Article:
‘Why can’t everyone just get along’ is a common enough feeling of women in the workplace. Society conditions women to hold society together through cooperation. Whereas men are seen as combative.  Dr Kirrane says men and women lead more similarly than differently. Where they differ is significant. “Female leaders tend to be a bit more benevolent,  they tend to use complex moral reasoning when they’re making decisions. They think about employee development a little bit more, they are good at building cohesive teams. What they don’t do is confront conflict, anything like as much as men do.”

Being agreeable has its advantages according to Dr Kirrane. “There’s a framework called the Big Five of personality traits. And they are conscientiousness, openness, extraversion, agreeableness, and emotional stability. Two of the last two, agreeableness and emotional stability is where there are sex differences, small sex differences, but nonetheless, differences. Agreeableness such that more women will be higher in agreeableness than men will be, doesn’t mean men are not agreeable. It means that people with the highest scores and agreeableness will be female.” She says women leaders are less likely to confront conflict, however they need to get good at that. There are all sorts of strategies whereby you can get good at addressing conflict and she goes into these in the podcast.

Balance For Better Business

We often hear that diversity and inclusion is good for business and the bottom line but the reality of making the workplace a better fit for women today is still challenging. Culture is slow to change unless it is measured and monitored and becomes a KPI Key Performance Indicator for a company or organisation.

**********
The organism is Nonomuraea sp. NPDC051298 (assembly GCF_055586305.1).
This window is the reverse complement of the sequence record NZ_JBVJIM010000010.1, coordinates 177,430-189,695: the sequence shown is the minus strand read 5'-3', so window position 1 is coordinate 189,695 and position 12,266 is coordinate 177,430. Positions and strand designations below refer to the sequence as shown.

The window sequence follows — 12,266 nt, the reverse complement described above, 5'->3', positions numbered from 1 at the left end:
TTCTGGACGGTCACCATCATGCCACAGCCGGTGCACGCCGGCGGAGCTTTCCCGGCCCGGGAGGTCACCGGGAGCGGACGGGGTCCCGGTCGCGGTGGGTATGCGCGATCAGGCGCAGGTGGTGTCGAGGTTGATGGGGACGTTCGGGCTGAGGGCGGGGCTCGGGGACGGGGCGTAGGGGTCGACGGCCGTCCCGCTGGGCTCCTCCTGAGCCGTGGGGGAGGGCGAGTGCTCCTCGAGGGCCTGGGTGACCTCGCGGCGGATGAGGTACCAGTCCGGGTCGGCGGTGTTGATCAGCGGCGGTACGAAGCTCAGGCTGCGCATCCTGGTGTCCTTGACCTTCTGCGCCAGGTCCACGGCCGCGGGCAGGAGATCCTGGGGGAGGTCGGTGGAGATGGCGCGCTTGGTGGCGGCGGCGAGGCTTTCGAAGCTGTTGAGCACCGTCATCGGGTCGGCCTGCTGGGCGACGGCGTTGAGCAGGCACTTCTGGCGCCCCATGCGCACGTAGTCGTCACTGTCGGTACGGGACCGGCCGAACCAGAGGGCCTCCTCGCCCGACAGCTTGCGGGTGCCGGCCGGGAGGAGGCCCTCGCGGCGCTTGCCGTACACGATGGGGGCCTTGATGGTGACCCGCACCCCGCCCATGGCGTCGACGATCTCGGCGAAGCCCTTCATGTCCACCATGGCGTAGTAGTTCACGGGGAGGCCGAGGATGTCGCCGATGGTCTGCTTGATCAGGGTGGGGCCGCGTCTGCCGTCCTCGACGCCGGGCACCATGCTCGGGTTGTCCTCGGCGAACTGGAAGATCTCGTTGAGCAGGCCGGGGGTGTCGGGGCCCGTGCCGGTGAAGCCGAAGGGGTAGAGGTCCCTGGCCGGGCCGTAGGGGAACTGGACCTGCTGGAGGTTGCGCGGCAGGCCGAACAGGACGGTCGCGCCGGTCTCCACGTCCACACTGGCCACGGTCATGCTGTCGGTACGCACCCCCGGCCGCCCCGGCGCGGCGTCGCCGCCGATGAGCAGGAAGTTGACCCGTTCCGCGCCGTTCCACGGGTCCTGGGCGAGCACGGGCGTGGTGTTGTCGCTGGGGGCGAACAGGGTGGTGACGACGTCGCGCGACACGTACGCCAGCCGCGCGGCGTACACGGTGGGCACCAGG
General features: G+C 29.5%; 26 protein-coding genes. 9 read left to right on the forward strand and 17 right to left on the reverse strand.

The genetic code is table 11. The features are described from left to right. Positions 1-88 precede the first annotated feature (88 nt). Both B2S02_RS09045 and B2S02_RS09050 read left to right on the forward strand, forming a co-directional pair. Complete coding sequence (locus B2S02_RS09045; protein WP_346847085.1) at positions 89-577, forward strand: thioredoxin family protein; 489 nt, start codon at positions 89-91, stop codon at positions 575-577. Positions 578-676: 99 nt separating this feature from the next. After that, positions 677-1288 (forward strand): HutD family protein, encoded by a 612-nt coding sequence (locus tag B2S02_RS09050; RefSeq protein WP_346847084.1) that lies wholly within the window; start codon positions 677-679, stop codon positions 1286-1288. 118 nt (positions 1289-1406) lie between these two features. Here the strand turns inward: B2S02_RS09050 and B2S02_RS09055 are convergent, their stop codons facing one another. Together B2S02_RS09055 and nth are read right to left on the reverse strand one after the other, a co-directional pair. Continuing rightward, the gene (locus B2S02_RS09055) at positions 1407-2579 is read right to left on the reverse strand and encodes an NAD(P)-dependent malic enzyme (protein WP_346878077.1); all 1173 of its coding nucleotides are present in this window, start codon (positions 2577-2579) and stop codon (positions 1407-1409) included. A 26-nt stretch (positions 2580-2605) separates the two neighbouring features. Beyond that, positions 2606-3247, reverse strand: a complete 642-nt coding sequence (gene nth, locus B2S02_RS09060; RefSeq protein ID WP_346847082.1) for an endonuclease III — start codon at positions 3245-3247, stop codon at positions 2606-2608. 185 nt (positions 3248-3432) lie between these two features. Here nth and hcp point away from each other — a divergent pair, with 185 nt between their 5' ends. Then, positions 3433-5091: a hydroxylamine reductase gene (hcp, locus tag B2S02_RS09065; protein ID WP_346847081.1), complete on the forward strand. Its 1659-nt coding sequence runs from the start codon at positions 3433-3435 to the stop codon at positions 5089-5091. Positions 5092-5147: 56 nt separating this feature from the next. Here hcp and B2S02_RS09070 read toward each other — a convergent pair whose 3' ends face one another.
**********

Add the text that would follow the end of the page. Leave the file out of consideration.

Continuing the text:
Andrea Dermody is the Programme Director for Balance for Better Business and is also involved with the 30% Club in Ireland and she says things are definitely improving in the numbers on boards and senior leadership teams but the culture in organisations has to change. “In the publicly listed boards have we’ve gone from 18% women on boards in 2018, when balanced for better business started to 39% now, I’m hoping we’ll get to the 40% -in publicly listed companies.”

There is still a lot of work to do she believes. “I think there is still a hard road to travel. organizations can be making great progress in terms of getting women on to leadership level numbers, and but will they stay? In terms of the generations coming up through organizations particularly in terms of female career journeys, they want something different from their organizations and I’m not sure all organizations are understanding that. They don’t want to work 70 or 80 hours a week, they want to work in a different way.”

It’s Official Things Are Improving

There is hope on the horizon according to Dr Melrona Kirrane referring to an international survey  on recruitment*  conducted using data from the last 44 years with respect to discrimination against males and females.  “What this study showed and it had a sample of over 364,000 job applications, and they were looking at are females discriminated against for male type jobs or for gender neutral types jobs, actually since 2009 what we have found is that the level of discrimination has actually gone down.”

Pearls Of Wisdom

Both women share their five Pearls Of Wisdom and they are worth listening out for. They also talk about the best financial advice they ever learned and they talked about what they are doing for the environment.

Their go to tunes are brilliant and unexpected … if you want to know what they are well you will just have to tune in to the podcast available here and on apple podcasts google podcasts and wherever you get your podcasts.





*Dr Melrona Kirrane Reference to Study  Organizational Behaviour and Human Decision Processes,     On the trajectory of discrimination: A meta-analysis and forecasting survey
capturing 44 years of field experiments on gender and hiring decisions
Michael Schaerer, Christilene du Plessis, My Hoang Bao Nguyen, Robbie C.M. van Aert, Leo Tiokhin, Daniel Lakens, Elena Giulia Clemente, Thomas Pfeiffer, Anna Dreber, Magnus Johannesson, Cory J. Clark , Gender Audits Forecasting Collaboration, Eric LuisUhlmann



Angela Mezzetti